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A poem by Ambrose Bierce

A Caller

Title:     A Caller
Author: Ambrose Bierce [More Titles by Bierce]

"Why, Goldenson, you're looking very well."
Said Death as, strolling through the County Jail,
He entered that serene assassin's cell
And hung his hat and coat upon a nail.
"I think that life in this secluded spot
Agrees with men of your trade, does it not?"

"Well, yes," said Goldenson, "I can't complain:
Life anywhere--provided it is mine--
Agrees with me; but I observe with pain
That still the people murmur and repine.
It hurts their sense of harmony, no doubt,
To see a persecuted man grow stout."

"O no, 'tis not your growing stout," said Death,
"Which makes these malcontents complain and scold--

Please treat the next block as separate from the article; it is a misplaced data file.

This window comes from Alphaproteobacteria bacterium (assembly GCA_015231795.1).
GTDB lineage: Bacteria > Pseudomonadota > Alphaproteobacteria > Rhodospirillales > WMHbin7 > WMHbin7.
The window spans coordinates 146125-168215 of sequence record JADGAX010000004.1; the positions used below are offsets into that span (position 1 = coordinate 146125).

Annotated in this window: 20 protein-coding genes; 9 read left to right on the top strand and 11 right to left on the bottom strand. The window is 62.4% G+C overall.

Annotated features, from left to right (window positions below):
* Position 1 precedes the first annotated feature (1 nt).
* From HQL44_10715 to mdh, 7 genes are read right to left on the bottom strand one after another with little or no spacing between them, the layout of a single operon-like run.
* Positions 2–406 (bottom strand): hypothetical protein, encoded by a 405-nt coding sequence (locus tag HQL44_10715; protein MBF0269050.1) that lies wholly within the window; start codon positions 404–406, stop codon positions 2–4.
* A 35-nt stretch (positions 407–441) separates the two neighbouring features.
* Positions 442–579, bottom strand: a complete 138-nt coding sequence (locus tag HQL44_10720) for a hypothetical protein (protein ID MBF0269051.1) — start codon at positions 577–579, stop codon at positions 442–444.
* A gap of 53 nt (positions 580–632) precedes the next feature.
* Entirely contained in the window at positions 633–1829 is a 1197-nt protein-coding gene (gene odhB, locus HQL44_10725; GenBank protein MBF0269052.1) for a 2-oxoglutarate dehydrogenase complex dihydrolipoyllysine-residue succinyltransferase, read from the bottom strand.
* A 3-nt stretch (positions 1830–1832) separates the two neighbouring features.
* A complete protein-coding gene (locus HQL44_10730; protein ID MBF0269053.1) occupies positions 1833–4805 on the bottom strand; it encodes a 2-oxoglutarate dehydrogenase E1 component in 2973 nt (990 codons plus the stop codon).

They like you to be, somehow, scant of breath.
What they object to is your growing old.
And--though indifferent to lean or fat--
I don't myself entirely favor _that_."

With brows that met above the orbs beneath,
And nose that like a soaring hawk appeared,
And lifted lip, uncovering his teeth,
The Mamikellikiller coldly sneered:
"O, so you don't! Well, how will you assuage
Your spongy passion for the blood of age?"

Death with a clattering convulsion, drew
His coat on, hatted his unmeated pow,
Unbarred the door and, stepping partly through,
Turned and made answer: "I will _show_ you how.
I'm going to the Bench you call Supreme
And tap the old women who sit there and dream."

[The end]
Ambrose Bierce's poem: Caller